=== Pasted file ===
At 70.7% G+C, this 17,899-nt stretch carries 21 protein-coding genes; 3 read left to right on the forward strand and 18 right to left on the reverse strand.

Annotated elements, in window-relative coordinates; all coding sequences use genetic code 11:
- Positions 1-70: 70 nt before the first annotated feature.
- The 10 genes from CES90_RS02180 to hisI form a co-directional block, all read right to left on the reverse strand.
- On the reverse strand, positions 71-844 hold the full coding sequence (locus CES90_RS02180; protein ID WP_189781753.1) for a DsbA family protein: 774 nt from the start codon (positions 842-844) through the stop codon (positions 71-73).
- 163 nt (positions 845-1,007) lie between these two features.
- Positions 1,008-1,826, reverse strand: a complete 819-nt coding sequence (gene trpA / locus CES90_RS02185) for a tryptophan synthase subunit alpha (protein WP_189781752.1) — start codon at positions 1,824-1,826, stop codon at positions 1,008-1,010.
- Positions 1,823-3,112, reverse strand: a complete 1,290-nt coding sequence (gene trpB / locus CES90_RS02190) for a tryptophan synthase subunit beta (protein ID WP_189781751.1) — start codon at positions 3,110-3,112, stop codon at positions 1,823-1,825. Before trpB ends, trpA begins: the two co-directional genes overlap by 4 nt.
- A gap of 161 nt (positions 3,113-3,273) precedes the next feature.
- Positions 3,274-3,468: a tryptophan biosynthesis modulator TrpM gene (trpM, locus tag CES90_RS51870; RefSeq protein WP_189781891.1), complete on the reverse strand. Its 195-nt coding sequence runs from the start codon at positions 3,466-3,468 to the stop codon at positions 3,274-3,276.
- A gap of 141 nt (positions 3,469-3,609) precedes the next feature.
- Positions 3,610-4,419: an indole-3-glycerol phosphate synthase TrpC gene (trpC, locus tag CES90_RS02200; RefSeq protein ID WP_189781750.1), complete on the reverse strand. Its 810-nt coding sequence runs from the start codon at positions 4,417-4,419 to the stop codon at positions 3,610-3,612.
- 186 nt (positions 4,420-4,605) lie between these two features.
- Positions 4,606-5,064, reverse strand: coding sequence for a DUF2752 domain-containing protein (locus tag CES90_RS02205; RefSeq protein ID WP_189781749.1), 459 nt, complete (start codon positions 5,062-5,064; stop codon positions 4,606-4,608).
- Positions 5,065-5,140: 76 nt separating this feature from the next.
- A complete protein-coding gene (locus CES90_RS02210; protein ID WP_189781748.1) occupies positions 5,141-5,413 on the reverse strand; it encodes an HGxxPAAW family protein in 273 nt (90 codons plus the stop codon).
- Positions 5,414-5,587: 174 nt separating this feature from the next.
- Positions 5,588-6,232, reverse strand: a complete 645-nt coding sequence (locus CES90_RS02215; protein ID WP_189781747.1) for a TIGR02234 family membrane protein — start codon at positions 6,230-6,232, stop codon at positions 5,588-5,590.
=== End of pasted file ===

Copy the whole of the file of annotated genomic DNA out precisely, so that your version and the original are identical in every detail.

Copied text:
At 70.7% G+C, this 17,899-nt stretch carries 21 protein-coding genes; 3 read left to right on the forward strand and 18 right to left on the reverse strand.

Annotated elements, in window-relative coordinates; all coding sequences use genetic code 11:
- Positions 1-70: 70 nt before the first annotated feature.
- The 10 genes from CES90_RS02180 to hisI form a co-directional block, all read right to left on the reverse strand.
- On the reverse strand, positions 71-844 hold the full coding sequence (locus CES90_RS02180; protein ID WP_189781753.1) for a DsbA family protein: 774 nt from the start codon (positions 842-844) through the stop codon (positions 71-73).
- 163 nt (positions 845-1,007) lie between these two features.
- Positions 1,008-1,826, reverse strand: a complete 819-nt coding sequence (gene trpA / locus CES90_RS02185) for a tryptophan synthase subunit alpha (protein WP_189781752.1) — start codon at positions 1,824-1,826, stop codon at positions 1,008-1,010.
- Positions 1,823-3,112, reverse strand: a complete 1,290-nt coding sequence (gene trpB / locus CES90_RS02190) for a tryptophan synthase subunit beta (protein ID WP_189781751.1) — start codon at positions 3,110-3,112, stop codon at positions 1,823-1,825. Before trpB ends, trpA begins: the two co-directional genes overlap by 4 nt.
- A gap of 161 nt (positions 3,113-3,273) precedes the next feature.
- Positions 3,274-3,468: a tryptophan biosynthesis modulator TrpM gene (trpM, locus tag CES90_RS51870; RefSeq protein WP_189781891.1), complete on the reverse strand. Its 195-nt coding sequence runs from the start codon at positions 3,466-3,468 to the stop codon at positions 3,274-3,276.
- A gap of 141 nt (positions 3,469-3,609) precedes the next feature.
- Positions 3,610-4,419: an indole-3-glycerol phosphate synthase TrpC gene (trpC, locus tag CES90_RS02200; RefSeq protein ID WP_189781750.1), complete on the reverse strand. Its 810-nt coding sequence runs from the start codon at positions 4,417-4,419 to the stop codon at positions 3,610-3,612.
- 186 nt (positions 4,420-4,605) lie between these two features.
- Positions 4,606-5,064, reverse strand: coding sequence for a DUF2752 domain-containing protein (locus tag CES90_RS02205; RefSeq protein ID WP_189781749.1), 459 nt, complete (start codon positions 5,062-5,064; stop codon positions 4,606-4,608).
- Positions 5,065-5,140: 76 nt separating this feature from the next.
- A complete protein-coding gene (locus CES90_RS02210; protein ID WP_189781748.1) occupies positions 5,141-5,413 on the reverse strand; it encodes an HGxxPAAW family protein in 273 nt (90 codons plus the stop codon).
- Positions 5,414-5,587: 174 nt separating this feature from the next.
- Positions 5,588-6,232, reverse strand: a complete 645-nt coding sequence (locus CES90_RS02215; protein ID WP_189781747.1) for a TIGR02234 family membrane protein — start codon at positions 6,230-6,232, stop codon at positions 5,588-5,590.